A Brief Overview of Brain Injuries

March is Brain Injury Awareness Month, and organizations such as the Brain Injury Association of America (BIAA) want you to know more about these dangerous injuries and their aftermath. Here’s a little information to help.

According to the BIAA, injuries to the brain that are not hereditary (passed down in families), congenital (present at birth), degenerative (get worse over time), or caused by birth trauma are considered acquired brain injuries, or ABIs. These injuries involve changes to brain activity that affect the physical integrity, metabolic activity, or functional ability of nerve cells in the brain.

There are many possible causes of ABIs. Electric shock is a typical cause of ABI, as is oxygen deprivation, stroke, seizure disorders, exposure to toxins, trauma, and tumors. Lightning strikes, certain infectious diseases such as pneumococcal and meningococcal meningitis, and substance abuse and overdoses are also common causes of ABIs.

A traumatic brain injury, or TBI, is a type of ABI that occurs when a sudden trauma causes damage to the brain.

The US Centers for Disease Control and Prevention define TBIs as brain injuries “caused by a bump, blow or jolt to the head, or a penetrating head injury that disrupts the normal function of the brain.” TBIs are most often the result of falls, but can also result from being hit by an object, a motor vehicle accident, or an assault.

TBIs are a common occurrence in this country. In fact, every 21 seconds in the US, someone sustains a TBI. According to the CDC, 2.8 million Americans suffer a TBI every year, and more than 56,000 people die as a result of their TBI. These injuries disable six times more people each year than spinal cord injuries, MS, HIV/AIDS, and breast cancer combined.

TBIs range from mild, when there’s a brief alteration in mental status, to severe, when there’s an extended period of unconsciousness and resulting disability. Most TBIs that occur each year are mild, commonly called concussions.

Concussions are caused by an injury, such as a blow to the head, that causes the brain to move rapidly back and forth inside the skull. Some people might sustain a cut or bruise on the face or head, but generally, there are no visible signs of a concussion.

You don’t have to lose consciousness to have a concussion, but many people do. Sometimes, someone with a concussion will look a little dazed and might forget what happened just before the trauma occurred. Most people fully recover, some within a few hours, some need a few weeks.

Concussions have become more common in sports on every level. This may be due to a growing emphasis on the risks for these injuries, especially in contact sports such as football. Fortunately, many coaches and trainers have been taught to recognize symptoms of concussion in their players and participants.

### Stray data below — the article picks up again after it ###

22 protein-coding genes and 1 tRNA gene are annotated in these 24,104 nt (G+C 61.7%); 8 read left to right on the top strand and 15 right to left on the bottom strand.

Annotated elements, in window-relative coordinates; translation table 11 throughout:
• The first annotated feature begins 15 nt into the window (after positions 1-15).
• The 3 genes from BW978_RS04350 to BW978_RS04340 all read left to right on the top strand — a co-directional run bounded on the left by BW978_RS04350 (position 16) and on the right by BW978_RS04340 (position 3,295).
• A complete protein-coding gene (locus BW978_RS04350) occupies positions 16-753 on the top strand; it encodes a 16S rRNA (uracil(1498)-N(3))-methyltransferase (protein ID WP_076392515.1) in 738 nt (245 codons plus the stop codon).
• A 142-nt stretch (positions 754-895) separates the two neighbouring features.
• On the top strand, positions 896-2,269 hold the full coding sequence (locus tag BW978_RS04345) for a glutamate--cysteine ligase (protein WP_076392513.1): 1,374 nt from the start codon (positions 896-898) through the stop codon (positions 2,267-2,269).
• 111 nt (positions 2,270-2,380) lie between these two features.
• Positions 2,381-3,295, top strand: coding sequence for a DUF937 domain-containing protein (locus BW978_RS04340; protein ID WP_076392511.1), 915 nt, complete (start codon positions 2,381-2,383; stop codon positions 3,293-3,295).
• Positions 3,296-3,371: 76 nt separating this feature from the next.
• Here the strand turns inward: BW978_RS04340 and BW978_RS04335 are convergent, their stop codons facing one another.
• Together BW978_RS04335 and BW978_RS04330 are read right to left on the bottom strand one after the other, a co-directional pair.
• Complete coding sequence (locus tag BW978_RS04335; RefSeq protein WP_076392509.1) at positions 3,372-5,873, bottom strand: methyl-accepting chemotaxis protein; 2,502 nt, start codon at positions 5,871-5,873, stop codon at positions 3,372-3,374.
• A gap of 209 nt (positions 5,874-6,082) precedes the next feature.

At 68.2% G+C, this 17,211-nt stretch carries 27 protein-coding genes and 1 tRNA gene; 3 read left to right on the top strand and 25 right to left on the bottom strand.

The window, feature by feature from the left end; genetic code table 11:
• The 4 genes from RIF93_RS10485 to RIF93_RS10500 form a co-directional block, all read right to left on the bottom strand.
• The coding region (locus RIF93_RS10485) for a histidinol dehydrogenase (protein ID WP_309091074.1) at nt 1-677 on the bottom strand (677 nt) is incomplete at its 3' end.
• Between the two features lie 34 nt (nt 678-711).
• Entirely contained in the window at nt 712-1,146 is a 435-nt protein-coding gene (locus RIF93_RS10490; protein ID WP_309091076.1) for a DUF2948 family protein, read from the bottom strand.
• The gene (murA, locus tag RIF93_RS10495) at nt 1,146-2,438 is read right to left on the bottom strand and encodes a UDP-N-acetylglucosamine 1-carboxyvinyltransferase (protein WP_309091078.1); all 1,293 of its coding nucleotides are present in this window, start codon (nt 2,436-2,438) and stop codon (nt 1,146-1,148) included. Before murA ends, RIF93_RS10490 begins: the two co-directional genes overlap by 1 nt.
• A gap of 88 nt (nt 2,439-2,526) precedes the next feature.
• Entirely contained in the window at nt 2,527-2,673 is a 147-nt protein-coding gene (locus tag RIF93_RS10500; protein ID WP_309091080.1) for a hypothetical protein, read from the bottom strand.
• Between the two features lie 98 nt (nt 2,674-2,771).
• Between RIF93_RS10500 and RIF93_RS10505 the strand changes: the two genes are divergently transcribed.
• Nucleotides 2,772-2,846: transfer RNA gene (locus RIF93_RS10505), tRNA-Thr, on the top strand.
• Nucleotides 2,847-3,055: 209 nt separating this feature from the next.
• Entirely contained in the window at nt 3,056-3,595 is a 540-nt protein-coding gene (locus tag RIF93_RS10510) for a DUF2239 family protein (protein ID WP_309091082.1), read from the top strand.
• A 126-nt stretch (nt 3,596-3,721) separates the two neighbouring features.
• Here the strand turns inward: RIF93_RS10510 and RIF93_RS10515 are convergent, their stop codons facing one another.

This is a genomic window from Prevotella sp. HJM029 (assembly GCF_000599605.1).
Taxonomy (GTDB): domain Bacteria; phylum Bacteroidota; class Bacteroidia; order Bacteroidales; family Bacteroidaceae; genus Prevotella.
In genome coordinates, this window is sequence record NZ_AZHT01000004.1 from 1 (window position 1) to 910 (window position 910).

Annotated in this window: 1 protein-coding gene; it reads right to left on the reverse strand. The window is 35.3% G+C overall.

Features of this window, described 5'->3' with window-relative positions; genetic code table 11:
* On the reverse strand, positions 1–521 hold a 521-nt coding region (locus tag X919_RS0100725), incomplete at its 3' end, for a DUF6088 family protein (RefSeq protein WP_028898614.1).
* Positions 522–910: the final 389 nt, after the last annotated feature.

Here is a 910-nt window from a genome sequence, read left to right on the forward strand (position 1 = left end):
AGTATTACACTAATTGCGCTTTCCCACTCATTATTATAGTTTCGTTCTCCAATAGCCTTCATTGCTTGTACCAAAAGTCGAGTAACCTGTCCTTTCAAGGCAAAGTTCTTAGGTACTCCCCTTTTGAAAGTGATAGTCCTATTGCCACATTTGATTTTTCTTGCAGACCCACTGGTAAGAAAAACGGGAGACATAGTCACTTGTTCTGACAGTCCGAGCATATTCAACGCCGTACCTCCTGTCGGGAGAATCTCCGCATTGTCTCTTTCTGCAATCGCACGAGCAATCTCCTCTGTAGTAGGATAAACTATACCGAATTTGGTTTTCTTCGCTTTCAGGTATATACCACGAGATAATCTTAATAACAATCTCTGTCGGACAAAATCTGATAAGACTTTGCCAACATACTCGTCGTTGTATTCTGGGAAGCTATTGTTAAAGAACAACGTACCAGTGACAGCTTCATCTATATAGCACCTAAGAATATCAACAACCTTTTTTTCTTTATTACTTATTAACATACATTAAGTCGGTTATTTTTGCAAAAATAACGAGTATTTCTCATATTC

Severe brain injuries are those that cause unconsciousness or coma that generally lasts no more than a few weeks. With a severe brain injury, the person may suffer life-changing and debilitating problems.  Some people will remain in a coma and others will enter a different type of unconscious or minimally conscious state.

People with severe brain injuries rarely recover. Those who do are typically left with  a range of physical and neurological deficits that are difficult to overcome.

Brain injuries that do heal, don’t heal the same way as other injuries such as broken arms or legs. Healing involves a recovery of brain function, and how much and how fast varies. No two brain injuries are alike, so each person’s response to injury and recovery from it are different.

In general, patients with mild brain injuries tend to recover well. There may be minor residual symptoms such as headaches that improve over time. Approximately 60 percent of those with moderate brain injuries make a positive recovery, but an estimated 25 percent are left with a moderate degree of disability.

Only 25 to 33 percent of people with severe brain injuries achieve positive outcomes. About 33 percent do not survive, and the last few percent remain in a persistent vegetative state, in which they wake and sleep but are unconscious of the world around them.

There are a few steps you can take to help reduce the chances of sustaining a traumatic brain injury, including:

•          Drive safely. Buckle-up every time and never drive under the influence of drugs or alcohol.

•          Wear a helmet when riding a motorcycle, bicycle or horse; playing a contact sport; skiing or snowboarding; or inline skating.

•          Evaluate your fall risk. Review your medications with your doctor or pharmacist to identify any that may cause dizziness. Have your eyes examined regularly and update your glasses prescription as needed.

•          Use appropriate protective equipment to make your home and yard safe for children.

Authors:

Patti Dipanfilo

About Patti Dipanfilo

Patti DiPanfilo, Staff Writer for Florida Health Care News, has been a health care writer and editor for close to 25 years. She is a graduate of Gannon University In Erie, Pa, and is experienced in both marketing and educational writing. She joined Florida Health Care News in 2013.

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